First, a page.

September 29, 2003


Tariq Ali on Edward Said:

With Said's death, the Palestinian nation has lost its most articulate voice.

And its best outfielder.

Posted by Tim Blair at September 29, 2003 07:24 PM

From what I can gather Said was just a big liar.

From Middle East Forum

and the following reprinted from the WSJ

Posted by: Barry at September 30, 2003 at 01:21 AM

If hate-mongering, "you can't judge us but we can judge you just because I say so" Said was the Palestinian movement's most articulate voice...then it's suffering from some pretty big flaws.

Posted by: PatrickM at September 30, 2003 at 02:50 AM

I have been told that Edward Said was a very talented classical pianist. You've got to admire that much, but I have an image of the man sitting in the dark, banging out Mussorgsky to torment his neighbors. Cheers! -m

Posted by: Mark at September 30, 2003 at 03:44 AM

I was wondering how long it would be before Tim started gloating over Said's death. Wonder no more.

Posted by: Cracker Spawn at September 30, 2003 at 10:59 AM

No gloating involved; just the satisfaction of knowing M. Said has received his just reward.


Posted by: J.M. Heinrichs at September 30, 2003 at 12:55 PM

Actually, Said probably was one of the Palestinian people's most articulate spokesmen.

Of course, that's only because Said's competition was people who beat other human beings to death with their bare hands, people who open museums commemorating the Sabaro Restaurant bombing, people who pass out candy to "celebrate" an attack on the most powerful nation on Earth in full view of said nation's television cameras and (lest we forget) people who strap bombs on their bodies in the hopes that they can take a few women and children with them.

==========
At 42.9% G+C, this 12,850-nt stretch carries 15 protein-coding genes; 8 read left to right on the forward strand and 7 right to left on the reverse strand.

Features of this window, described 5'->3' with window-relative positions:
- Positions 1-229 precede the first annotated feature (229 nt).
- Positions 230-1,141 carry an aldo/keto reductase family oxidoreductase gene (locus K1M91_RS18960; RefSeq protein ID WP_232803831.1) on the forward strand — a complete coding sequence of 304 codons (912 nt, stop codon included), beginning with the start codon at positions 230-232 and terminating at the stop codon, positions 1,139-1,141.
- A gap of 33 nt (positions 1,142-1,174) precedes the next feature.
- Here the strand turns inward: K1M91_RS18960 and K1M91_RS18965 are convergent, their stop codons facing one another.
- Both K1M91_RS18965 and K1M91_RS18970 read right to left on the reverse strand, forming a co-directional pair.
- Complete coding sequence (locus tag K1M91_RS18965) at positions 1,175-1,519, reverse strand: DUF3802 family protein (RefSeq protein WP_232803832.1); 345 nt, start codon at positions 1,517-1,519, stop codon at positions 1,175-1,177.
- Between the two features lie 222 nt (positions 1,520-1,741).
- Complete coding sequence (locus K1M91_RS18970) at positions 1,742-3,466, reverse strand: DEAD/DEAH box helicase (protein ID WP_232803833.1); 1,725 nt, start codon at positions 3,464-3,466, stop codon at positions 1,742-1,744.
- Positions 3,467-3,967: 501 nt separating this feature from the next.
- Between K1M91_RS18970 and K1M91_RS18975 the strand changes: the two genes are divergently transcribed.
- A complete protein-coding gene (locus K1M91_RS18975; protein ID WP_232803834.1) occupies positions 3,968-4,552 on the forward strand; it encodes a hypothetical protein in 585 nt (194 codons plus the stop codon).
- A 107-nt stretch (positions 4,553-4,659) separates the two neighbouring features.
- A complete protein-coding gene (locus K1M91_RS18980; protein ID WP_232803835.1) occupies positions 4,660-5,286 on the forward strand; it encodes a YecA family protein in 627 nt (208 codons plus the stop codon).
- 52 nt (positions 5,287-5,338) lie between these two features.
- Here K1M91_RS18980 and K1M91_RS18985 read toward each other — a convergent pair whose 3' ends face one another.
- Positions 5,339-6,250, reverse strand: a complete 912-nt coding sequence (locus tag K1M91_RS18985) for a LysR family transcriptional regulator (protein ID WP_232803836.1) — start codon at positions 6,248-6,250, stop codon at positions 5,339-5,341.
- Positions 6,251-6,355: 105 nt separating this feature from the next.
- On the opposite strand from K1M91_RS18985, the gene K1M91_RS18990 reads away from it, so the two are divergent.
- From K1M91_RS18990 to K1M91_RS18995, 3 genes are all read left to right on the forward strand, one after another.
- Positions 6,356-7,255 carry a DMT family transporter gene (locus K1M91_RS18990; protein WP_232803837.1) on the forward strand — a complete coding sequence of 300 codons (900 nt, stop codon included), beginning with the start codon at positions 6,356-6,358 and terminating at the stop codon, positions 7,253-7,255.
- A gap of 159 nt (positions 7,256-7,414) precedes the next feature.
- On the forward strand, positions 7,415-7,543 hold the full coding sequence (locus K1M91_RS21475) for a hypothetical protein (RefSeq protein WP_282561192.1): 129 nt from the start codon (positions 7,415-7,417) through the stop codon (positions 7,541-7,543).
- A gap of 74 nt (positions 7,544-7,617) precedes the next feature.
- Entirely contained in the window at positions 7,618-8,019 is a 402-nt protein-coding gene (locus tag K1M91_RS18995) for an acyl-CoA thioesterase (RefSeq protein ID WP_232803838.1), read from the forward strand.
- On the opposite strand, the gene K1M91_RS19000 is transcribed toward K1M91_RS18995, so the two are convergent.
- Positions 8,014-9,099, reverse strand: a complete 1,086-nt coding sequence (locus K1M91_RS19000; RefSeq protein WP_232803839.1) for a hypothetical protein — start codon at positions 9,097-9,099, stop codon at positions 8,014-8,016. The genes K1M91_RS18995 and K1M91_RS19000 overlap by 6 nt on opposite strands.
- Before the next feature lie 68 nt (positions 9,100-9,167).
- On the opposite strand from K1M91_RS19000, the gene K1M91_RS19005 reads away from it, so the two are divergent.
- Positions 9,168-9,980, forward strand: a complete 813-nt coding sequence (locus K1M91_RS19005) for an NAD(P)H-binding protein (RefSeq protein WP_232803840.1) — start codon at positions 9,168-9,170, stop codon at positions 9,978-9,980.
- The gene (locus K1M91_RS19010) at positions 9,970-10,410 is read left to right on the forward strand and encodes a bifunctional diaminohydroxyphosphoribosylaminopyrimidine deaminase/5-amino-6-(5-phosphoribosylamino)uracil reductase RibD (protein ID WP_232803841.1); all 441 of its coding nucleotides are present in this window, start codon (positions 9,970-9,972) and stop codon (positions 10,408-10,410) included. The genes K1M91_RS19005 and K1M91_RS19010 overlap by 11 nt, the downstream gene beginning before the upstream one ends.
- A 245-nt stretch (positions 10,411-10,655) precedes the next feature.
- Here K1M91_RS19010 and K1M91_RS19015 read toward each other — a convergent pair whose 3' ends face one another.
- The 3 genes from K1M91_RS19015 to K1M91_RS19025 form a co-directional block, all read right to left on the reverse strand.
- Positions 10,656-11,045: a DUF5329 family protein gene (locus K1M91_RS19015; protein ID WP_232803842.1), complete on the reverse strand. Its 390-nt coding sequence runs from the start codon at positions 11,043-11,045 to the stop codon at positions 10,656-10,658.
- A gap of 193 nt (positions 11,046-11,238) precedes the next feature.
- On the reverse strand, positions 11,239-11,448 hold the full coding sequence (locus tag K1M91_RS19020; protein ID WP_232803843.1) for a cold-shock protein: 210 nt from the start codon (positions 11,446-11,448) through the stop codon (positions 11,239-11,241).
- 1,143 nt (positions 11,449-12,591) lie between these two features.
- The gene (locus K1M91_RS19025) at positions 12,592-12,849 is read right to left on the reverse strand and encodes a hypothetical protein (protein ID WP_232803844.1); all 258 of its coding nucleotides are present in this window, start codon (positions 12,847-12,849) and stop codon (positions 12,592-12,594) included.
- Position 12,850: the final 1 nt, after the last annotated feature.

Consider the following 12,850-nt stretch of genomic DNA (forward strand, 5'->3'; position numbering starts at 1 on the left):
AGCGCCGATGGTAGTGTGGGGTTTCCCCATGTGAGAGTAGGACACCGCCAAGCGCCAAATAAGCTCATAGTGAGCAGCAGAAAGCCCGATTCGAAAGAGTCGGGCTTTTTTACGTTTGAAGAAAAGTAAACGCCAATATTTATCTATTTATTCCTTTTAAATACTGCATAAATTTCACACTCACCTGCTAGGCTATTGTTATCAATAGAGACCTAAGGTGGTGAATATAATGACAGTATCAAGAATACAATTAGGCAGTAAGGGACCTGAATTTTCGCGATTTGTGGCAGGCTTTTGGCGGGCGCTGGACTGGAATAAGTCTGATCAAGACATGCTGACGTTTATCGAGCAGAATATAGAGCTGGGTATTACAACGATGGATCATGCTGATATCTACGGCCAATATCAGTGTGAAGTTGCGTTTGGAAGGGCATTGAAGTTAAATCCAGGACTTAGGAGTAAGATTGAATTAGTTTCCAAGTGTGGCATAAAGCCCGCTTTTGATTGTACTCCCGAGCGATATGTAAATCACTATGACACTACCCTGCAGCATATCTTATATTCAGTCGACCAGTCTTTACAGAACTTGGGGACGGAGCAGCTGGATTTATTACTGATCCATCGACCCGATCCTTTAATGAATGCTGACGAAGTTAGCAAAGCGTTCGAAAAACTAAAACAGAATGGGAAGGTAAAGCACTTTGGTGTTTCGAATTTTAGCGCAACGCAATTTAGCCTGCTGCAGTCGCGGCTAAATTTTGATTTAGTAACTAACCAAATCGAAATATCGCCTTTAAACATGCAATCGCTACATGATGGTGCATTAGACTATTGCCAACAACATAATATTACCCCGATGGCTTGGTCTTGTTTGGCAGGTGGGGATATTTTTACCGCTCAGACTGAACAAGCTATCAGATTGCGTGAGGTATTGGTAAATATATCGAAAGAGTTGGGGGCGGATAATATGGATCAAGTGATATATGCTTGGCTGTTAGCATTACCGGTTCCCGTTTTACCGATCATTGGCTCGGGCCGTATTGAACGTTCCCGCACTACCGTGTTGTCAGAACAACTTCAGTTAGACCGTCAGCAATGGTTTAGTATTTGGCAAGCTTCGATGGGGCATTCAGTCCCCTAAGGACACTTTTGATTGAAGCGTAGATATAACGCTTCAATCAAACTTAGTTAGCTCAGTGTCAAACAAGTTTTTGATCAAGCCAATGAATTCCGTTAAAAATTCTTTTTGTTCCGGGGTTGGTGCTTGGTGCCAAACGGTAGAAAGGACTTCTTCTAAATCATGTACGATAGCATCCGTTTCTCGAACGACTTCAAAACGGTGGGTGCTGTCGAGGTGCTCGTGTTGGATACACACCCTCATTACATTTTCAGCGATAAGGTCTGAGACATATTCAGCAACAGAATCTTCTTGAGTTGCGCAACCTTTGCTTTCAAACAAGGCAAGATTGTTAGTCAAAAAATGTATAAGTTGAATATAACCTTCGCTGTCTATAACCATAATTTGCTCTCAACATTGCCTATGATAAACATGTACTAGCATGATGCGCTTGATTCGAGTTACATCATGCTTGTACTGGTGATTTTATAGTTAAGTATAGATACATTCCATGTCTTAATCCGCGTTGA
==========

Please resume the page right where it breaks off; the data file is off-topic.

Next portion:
Posted by: Sean at September 30, 2003 at 02:05 PM

Tell me Tariq, but please make it brief, is there a hole for me to get sick in?

Posted by: R. Zimmerman at September 30, 2003 at 03:49 PM

Edward Said was a very fine writer, a generous & humane person. You can read Hitch's tribute in The Guardian, and countless others are pointed to in Troppo Armadillo.

His writing skills, his ability to think laterally in crisis after crisis, his guts in his long illness, there is much to admire in this man.

Sadly, he died prior to mastering the skills employed in snippy one-liners and cut'n'pasting obsessively in a blog.

He'll be read for centuries after his death, by people of all political persuasions. I admired him, his finer points, as much as his flaws. He celebrated diversity, and was always open to new streams of thinking.

Chris, he'd have suffocated here wouldn't he?

Posted by: chico o'farrill at September 30, 2003 at 09:19 PM